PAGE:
Billie Eilish released the music video for “everything i wanted” on January 23, 2020, a track from her album WHEN WE ALL FALL ASLEEP, WHERE DO WE GO? The Eilish-directed video is a chilling portrayal of a dream she had in which she committed suicide, and all of her fans and friends turned their backs on her. Eilish then woke up from the dream to find her brother, Finneas, at her side, highlighting their close relationship. “We started writing it because I literally had a dream that I killed myself and nobody cared and all of my best friends basically came out in public and said ‘oh, we never liked her,’” Eilish said in an interview with Annie Mac.
The video shows Eilish and Finneas driving in a car together. The mood is solemn and dark as the two drive across a beach, straight into the ocean. They calmly begin their slow descent into the deep dark waters, not reacting, not panicking, but simply accepting what’s happening. Just before the conclusion of the video, Eilish and Finneas hold hands and look lovingly into one another’s eyes, illustrating their unending support and love for one another (more on that soon). The lyrics are heavy and packed with meaning, which requires our discerning ear as parents to have important conversations with our teens.
Everything she (thought) she wanted
I had a dream
I got everything I wanted
Not what you’d think
And if I’m bein’ honest
It might’ve been a nightmare
To anyone who might care
Thought I could fly (Fly)
So I stepped off the Golden, mm
Nobody cried (Cried, cried, cried, cried)
Nobody even noticed
I saw them standing right there
Kinda thought they might care (Might care, might care)
“Everything I wanted” refers to Eilish’s fame and recognition. She’s the girl who has it all: fame, money, a dream house, millions of adoring fans who love and support her, recognition for her accomplishments, multiple Grammys, the list goes on. But all of that fame, in her opinion, isn’t always as glamorous as it seems. In an interview with NME, Eilish reveals the song isn’t about her being unhappy with fame, but rather “about how sometimes everything you wanted…might not be exactly how you dreamed it because it is a dream.” The idea of fame being an unforeseen burden on budding stars is a tale as old as time, but for Eilish, this is all relatively new. The young pop sensation is just 18 years old, and her rise to fame was extremely quick.
She poses an interesting concept: What we think we want is not always what we truly need; and even if we do end up getting what we wanted, sometimes it’s not what we expected. Say your teen does get onto that sports team, or makes the A they hoped for, or gains popularity and a massive friend group at school—is it everything they really wanted? What are they placing their identity in? Better yet, in whom is their identity? Temporary things offer temporary fulfillment, but we don’t often see those things as temporarily satisfying in the moment because current emotions are all we can feel.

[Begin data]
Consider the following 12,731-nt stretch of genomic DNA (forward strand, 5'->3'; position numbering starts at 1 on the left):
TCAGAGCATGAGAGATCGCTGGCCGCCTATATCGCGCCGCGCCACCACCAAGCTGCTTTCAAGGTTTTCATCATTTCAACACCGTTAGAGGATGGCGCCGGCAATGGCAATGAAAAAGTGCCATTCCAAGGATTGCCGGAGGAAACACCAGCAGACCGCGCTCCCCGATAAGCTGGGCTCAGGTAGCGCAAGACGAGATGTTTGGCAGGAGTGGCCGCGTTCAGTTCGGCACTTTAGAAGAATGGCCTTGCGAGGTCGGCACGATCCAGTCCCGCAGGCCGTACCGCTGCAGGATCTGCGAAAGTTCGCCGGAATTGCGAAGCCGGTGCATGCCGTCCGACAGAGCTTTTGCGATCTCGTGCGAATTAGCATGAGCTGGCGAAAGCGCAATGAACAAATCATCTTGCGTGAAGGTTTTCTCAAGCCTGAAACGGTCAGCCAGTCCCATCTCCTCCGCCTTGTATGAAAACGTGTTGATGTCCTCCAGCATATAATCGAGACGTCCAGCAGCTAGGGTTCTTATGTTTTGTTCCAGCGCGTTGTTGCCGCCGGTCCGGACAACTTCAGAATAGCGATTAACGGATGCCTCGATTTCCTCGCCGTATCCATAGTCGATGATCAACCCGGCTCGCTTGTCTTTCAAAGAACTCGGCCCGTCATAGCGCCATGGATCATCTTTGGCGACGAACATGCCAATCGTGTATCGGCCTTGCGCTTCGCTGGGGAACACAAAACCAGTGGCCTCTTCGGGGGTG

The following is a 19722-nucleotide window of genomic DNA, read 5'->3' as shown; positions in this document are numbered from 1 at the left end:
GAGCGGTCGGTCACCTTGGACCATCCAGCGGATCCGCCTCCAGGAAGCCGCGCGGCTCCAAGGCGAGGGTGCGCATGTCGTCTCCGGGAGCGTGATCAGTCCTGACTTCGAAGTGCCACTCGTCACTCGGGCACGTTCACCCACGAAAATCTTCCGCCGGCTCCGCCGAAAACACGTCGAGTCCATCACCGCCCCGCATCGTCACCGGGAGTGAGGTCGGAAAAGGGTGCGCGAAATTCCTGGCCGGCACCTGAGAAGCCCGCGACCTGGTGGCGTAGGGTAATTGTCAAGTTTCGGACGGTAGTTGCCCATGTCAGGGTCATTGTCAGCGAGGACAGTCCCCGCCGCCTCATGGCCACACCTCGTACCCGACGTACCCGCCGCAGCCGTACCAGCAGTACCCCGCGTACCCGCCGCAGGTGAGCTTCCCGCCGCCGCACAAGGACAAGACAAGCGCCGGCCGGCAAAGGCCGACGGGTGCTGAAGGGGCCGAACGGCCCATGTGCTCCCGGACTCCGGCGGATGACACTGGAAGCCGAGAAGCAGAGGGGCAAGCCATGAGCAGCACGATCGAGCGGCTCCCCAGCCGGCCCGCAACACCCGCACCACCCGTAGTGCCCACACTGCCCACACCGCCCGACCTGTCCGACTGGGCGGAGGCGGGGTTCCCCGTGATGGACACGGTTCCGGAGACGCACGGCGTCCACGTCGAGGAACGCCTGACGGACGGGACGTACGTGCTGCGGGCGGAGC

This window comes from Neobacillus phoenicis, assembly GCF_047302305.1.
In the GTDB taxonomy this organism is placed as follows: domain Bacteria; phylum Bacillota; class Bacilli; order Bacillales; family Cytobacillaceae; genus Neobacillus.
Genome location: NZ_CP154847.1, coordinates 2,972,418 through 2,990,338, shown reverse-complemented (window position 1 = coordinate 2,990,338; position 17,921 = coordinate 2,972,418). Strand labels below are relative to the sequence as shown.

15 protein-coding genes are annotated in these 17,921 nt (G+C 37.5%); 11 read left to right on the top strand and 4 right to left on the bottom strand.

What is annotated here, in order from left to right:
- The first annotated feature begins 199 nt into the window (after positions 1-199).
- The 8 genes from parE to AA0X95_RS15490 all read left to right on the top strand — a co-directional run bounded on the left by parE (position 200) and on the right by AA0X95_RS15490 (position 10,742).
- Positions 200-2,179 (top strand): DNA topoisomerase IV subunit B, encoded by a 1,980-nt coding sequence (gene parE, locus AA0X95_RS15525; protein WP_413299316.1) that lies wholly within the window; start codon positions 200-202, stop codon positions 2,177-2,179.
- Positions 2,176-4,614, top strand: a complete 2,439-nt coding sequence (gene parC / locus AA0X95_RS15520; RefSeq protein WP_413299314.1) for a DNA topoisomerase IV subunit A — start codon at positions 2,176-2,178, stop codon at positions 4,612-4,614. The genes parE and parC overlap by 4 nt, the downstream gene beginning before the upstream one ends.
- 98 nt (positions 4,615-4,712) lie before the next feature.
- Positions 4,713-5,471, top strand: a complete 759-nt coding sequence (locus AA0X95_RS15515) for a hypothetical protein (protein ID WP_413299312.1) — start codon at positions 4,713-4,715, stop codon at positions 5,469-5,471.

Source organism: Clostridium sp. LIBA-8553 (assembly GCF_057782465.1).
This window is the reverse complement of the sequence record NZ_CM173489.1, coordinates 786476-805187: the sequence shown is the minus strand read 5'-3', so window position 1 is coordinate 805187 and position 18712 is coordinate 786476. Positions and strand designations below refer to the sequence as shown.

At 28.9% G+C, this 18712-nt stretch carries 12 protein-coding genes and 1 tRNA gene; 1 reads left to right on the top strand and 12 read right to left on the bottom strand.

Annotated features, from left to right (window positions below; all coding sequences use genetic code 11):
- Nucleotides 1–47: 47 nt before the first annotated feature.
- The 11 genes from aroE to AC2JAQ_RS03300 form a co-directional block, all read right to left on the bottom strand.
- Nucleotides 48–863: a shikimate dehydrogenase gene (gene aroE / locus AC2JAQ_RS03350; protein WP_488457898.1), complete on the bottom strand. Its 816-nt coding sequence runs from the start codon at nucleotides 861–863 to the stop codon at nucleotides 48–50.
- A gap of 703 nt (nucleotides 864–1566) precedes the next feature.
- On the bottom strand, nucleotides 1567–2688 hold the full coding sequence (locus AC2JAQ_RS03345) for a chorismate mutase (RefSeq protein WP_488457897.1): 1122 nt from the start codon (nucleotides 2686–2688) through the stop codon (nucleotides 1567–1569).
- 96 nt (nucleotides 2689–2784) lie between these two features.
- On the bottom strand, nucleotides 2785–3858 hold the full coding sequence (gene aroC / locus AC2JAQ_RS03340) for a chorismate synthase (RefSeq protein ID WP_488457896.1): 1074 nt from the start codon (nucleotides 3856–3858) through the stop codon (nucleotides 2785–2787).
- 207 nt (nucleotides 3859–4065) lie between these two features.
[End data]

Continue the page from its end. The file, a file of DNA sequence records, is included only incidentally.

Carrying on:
She goes on to describe herself stepping off the “Golden,” that is, San Francisco’s Golden Gate Bridge, a heart-breakingly popular site to commit suicide in the U.S. “Nobody cried,” she says, “Kinda thought they might care.” While your teen may not be able to relate to the fame aspect of these lyrics, virtually every teenager in 2020 can relate to the feeling that their friends aren’t really their friends. Sometimes, it can be hard to tell who’s on your side. That’s why our kids need to be reassured daily of how much we love and care for them, that they’ve always got a listening ear, that they are cared for no matter what. We all need the reminder that our value and worth does not come from accomplishments but simply that we are children of God.
Hope in the darkness
I had a dream
I got everything I wanted
But when I wake up, I see
You with me
And you say, “As long as I’m here, no one can hurt you
Don’t wanna lie here, but you can learn to
If I could change the way that you see yourself
You wouldn’t wonder why you hear
‘They don’t deserve you'”
Eilish describes her brother at her side when she wakes up from this nightmare. While she may feel that no one really cares for her, that she could lose her following in a matter of minutes, the line “But when I wake up, I see you with me” is a moment of gentle reassurance that no matter what happens her brother will be by her side, ready to comfort her. We mentioned this in the previous section, but it’s worth repeating: Does your teen know with certainty that you’re on their side as a strong support to them, that you’re ready to face life with them head-on? Our teens go through a lot. They’re stressed, anxious, depressed, and sometimes feel completely alone in their struggles. And while Eilish’s lyrics are rather sad as a whole, this line is a beam of radiant hope for her. As parents, we want to be a beam of hope for our teens.